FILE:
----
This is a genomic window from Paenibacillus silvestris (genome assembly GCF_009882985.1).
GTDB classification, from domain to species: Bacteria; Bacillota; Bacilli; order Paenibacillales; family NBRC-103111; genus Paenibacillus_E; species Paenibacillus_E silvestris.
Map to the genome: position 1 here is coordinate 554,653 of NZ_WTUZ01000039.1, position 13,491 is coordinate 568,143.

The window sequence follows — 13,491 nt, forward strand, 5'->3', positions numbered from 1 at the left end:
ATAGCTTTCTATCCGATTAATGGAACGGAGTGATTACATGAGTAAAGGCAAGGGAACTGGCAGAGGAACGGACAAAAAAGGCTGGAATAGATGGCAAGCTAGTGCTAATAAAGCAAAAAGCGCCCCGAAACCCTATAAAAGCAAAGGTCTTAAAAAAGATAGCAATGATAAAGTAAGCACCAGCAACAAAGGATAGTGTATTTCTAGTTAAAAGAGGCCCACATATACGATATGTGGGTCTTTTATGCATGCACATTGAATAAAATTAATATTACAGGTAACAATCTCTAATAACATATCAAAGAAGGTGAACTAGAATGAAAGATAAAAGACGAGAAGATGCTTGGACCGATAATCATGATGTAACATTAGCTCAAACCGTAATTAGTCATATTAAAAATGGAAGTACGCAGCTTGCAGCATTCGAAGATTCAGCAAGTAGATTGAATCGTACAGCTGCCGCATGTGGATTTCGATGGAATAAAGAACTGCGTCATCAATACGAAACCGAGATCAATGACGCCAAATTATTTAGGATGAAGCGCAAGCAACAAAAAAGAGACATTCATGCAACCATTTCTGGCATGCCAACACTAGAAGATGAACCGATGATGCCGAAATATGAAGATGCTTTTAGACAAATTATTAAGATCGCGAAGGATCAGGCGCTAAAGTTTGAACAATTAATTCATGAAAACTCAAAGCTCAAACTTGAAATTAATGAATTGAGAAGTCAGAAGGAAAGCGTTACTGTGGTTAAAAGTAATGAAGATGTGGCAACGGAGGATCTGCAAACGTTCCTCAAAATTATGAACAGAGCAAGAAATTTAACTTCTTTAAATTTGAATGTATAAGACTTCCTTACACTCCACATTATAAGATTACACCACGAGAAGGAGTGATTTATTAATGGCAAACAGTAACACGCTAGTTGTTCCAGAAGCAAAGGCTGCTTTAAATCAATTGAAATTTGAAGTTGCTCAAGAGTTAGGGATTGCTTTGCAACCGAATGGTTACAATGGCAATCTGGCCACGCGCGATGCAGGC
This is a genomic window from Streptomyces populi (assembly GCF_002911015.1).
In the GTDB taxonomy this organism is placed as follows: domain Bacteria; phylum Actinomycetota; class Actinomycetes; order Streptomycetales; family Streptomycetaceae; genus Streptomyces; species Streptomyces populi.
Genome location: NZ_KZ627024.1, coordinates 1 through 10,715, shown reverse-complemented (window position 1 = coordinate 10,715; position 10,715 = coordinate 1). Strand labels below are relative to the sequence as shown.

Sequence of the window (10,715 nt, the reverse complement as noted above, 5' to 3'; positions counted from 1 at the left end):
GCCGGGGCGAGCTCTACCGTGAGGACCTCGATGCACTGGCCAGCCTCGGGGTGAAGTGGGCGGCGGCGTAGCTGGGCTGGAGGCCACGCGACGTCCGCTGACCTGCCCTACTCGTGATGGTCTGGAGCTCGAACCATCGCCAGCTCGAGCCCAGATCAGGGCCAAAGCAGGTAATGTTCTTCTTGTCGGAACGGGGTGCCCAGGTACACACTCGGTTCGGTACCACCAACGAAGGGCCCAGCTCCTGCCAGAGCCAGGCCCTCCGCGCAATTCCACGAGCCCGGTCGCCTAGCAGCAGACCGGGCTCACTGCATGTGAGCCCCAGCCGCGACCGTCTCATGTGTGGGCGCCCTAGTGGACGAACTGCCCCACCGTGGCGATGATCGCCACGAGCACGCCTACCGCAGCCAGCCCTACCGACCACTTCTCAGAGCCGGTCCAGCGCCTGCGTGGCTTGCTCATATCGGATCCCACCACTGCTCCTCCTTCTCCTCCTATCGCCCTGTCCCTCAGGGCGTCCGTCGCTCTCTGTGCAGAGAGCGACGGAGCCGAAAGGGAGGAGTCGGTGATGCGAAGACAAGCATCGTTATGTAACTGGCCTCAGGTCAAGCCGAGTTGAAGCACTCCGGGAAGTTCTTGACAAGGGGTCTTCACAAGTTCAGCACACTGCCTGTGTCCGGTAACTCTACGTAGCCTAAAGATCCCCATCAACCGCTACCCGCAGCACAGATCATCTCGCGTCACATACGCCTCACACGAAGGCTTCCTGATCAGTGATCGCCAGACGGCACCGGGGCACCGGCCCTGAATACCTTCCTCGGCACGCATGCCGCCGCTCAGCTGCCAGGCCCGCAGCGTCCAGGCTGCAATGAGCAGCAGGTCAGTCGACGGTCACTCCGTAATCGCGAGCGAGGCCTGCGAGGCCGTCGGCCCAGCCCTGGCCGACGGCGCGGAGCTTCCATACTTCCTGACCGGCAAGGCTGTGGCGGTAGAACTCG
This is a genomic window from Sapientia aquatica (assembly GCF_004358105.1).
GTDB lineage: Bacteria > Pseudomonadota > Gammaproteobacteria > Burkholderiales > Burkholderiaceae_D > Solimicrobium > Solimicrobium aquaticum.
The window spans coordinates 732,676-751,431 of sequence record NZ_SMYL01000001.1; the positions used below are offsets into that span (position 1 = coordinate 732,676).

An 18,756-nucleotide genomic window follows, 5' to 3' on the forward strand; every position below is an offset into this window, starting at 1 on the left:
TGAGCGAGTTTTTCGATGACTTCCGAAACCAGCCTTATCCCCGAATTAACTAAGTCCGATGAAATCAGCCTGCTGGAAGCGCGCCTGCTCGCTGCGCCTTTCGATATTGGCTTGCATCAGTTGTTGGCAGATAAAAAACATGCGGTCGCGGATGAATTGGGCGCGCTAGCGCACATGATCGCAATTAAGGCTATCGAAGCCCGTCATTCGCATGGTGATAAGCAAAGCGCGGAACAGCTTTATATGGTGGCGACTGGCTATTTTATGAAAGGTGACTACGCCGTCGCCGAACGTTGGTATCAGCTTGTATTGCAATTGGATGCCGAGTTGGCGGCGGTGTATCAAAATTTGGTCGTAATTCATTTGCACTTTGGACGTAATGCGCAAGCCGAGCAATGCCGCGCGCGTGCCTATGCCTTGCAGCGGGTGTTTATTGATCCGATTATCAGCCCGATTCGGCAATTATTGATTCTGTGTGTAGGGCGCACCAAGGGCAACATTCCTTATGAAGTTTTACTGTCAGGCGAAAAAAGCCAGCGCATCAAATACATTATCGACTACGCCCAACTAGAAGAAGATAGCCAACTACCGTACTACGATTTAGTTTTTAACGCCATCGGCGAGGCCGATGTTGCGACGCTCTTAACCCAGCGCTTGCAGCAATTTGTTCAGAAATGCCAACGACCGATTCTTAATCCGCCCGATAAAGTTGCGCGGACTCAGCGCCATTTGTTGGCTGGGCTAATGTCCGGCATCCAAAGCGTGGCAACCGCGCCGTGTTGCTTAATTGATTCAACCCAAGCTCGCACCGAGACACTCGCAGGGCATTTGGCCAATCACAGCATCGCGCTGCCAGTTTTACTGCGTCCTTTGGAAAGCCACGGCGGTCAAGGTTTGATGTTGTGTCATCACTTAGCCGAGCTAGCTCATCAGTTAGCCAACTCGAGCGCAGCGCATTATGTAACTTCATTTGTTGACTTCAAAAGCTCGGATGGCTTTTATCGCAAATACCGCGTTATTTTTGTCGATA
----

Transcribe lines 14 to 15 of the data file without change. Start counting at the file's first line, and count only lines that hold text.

An 18,756-nucleotide genomic window follows, 5' to 3' on the forward strand; every position below is an offset into this window, starting at 1 on the left:
TGAGCGAGTTTTTCGATGACTTCCGAAACCAGCCTTATCCCCGAATTAACTAAGTCCGATGAAATCAGCCTGCTGGAAGCGCGCCTGCTCGCTGCGCCTTTCGATATTGGCTTGCATCAGTTGTTGGCAGATAAAAAACATGCGGTCGCGGATGAATTGGGCGCGCTAGCGCACATGATCGCAATTAAGGCTATCGAAGCCCGTCATTCGCATGGTGATAAGCAAAGCGCGGAACAGCTTTATATGGTGGCGACTGGCTATTTTATGAAAGGTGACTACGCCGTCGCCGAACGTTGGTATCAGCTTGTATTGCAATTGGATGCCGAGTTGGCGGCGGTGTATCAAAATTTGGTCGTAATTCATTTGCACTTTGGACGTAATGCGCAAGCCGAGCAATGCCGCGCGCGTGCCTATGCCTTGCAGCGGGTGTTTATTGATCCGATTATCAGCCCGATTCGGCAATTATTGATTCTGTGTGTAGGGCGCACCAAGGGCAACATTCCTTATGAAGTTTTACTGTCAGGCGAAAAAAGCCAGCGCATCAAATACATTATCGACTACGCCCAACTAGAAGAAGATAGCCAACTACCGTACTACGATTTAGTTTTTAACGCCATCGGCGAGGCCGATGTTGCGACGCTCTTAACCCAGCGCTTGCAGCAATTTGTTCAGAAATGCCAACGACCGATTCTTAATCCGCCCGATAAAGTTGCGCGGACTCAGCGCCATTTGTTGGCTGGGCTAATGTCCGGCATCCAAAGCGTGGCAACCGCGCCGTGTTGCTTAATTGATTCAACCCAAGCTCGCACCGAGACACTCGCAGGGCATTTGGCCAATCACAGCATCGCGCTGCCAGTTTTACTGCGTCCTTTGGAAAGCCACGGCGGTCAAGGTTTGATGTTGTGTCATCACTTAGCCGAGCTAGCTCATCAGTTAGCCAACTCGAGCGCAGCGCATTATGTAACTTCATTTGTTGACTTCAAAAGCTCGGATGGCTTTTATCGCAAATACCGCGTTATTTTTGTCGATA